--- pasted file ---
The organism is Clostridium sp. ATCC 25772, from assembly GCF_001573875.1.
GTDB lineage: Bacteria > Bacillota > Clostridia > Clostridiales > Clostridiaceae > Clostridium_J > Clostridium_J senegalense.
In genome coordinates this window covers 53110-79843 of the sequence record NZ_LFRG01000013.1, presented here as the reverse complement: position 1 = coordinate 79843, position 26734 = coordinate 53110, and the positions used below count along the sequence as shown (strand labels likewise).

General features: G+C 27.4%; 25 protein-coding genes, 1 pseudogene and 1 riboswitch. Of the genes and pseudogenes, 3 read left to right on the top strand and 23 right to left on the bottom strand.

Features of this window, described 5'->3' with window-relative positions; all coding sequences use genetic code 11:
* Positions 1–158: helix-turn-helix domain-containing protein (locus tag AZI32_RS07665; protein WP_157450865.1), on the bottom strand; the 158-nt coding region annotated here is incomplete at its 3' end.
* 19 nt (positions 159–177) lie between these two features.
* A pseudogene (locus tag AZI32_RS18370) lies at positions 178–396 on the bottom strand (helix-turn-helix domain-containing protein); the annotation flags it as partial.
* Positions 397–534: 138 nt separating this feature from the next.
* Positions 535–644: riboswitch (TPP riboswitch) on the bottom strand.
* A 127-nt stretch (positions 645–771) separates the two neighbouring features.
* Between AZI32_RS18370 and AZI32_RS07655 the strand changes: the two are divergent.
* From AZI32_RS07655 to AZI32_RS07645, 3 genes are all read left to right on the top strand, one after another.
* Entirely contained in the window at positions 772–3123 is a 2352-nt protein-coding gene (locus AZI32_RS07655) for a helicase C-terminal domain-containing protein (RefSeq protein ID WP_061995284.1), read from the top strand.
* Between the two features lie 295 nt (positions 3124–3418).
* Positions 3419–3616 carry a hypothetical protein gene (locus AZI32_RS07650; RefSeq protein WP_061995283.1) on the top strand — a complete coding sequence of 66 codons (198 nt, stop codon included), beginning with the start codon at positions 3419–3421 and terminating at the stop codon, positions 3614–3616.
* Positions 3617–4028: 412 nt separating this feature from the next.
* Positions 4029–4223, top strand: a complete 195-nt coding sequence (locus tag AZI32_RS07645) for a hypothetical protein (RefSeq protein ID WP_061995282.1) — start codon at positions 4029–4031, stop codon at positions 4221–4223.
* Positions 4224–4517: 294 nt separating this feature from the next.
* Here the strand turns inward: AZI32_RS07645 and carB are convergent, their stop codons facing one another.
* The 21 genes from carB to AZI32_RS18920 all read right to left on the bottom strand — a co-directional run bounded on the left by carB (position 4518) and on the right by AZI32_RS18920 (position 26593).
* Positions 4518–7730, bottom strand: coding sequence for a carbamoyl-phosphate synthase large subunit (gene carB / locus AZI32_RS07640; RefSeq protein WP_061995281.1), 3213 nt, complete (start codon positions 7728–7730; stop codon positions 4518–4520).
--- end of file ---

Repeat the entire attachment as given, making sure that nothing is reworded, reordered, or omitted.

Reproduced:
The organism is Clostridium sp. ATCC 25772, from assembly GCF_001573875.1.
GTDB lineage: Bacteria > Bacillota > Clostridia > Clostridiales > Clostridiaceae > Clostridium_J > Clostridium_J senegalense.
In genome coordinates this window covers 53110-79843 of the sequence record NZ_LFRG01000013.1, presented here as the reverse complement: position 1 = coordinate 79843, position 26734 = coordinate 53110, and the positions used below count along the sequence as shown (strand labels likewise).

General features: G+C 27.4%; 25 protein-coding genes, 1 pseudogene and 1 riboswitch. Of the genes and pseudogenes, 3 read left to right on the top strand and 23 right to left on the bottom strand.

Features of this window, described 5'->3' with window-relative positions; all coding sequences use genetic code 11:
* Positions 1–158: helix-turn-helix domain-containing protein (locus tag AZI32_RS07665; protein WP_157450865.1), on the bottom strand; the 158-nt coding region annotated here is incomplete at its 3' end.
* 19 nt (positions 159–177) lie between these two features.
* A pseudogene (locus tag AZI32_RS18370) lies at positions 178–396 on the bottom strand (helix-turn-helix domain-containing protein); the annotation flags it as partial.
* Positions 397–534: 138 nt separating this feature from the next.
* Positions 535–644: riboswitch (TPP riboswitch) on the bottom strand.
* A 127-nt stretch (positions 645–771) separates the two neighbouring features.
* Between AZI32_RS18370 and AZI32_RS07655 the strand changes: the two are divergent.
* From AZI32_RS07655 to AZI32_RS07645, 3 genes are all read left to right on the top strand, one after another.
* Entirely contained in the window at positions 772–3123 is a 2352-nt protein-coding gene (locus AZI32_RS07655) for a helicase C-terminal domain-containing protein (RefSeq protein ID WP_061995284.1), read from the top strand.
* Between the two features lie 295 nt (positions 3124–3418).
* Positions 3419–3616 carry a hypothetical protein gene (locus AZI32_RS07650; RefSeq protein WP_061995283.1) on the top strand — a complete coding sequence of 66 codons (198 nt, stop codon included), beginning with the start codon at positions 3419–3421 and terminating at the stop codon, positions 3614–3616.
* Positions 3617–4028: 412 nt separating this feature from the next.
* Positions 4029–4223, top strand: a complete 195-nt coding sequence (locus tag AZI32_RS07645) for a hypothetical protein (RefSeq protein ID WP_061995282.1) — start codon at positions 4029–4031, stop codon at positions 4221–4223.
* Positions 4224–4517: 294 nt separating this feature from the next.
* Here the strand turns inward: AZI32_RS07645 and carB are convergent, their stop codons facing one another.
* The 21 genes from carB to AZI32_RS18920 all read right to left on the bottom strand — a co-directional run bounded on the left by carB (position 4518) and on the right by AZI32_RS18920 (position 26593).
* Positions 4518–7730, bottom strand: coding sequence for a carbamoyl-phosphate synthase large subunit (gene carB / locus AZI32_RS07640; RefSeq protein WP_061995281.1), 3213 nt, complete (start codon positions 7728–7730; stop codon positions 4518–4520).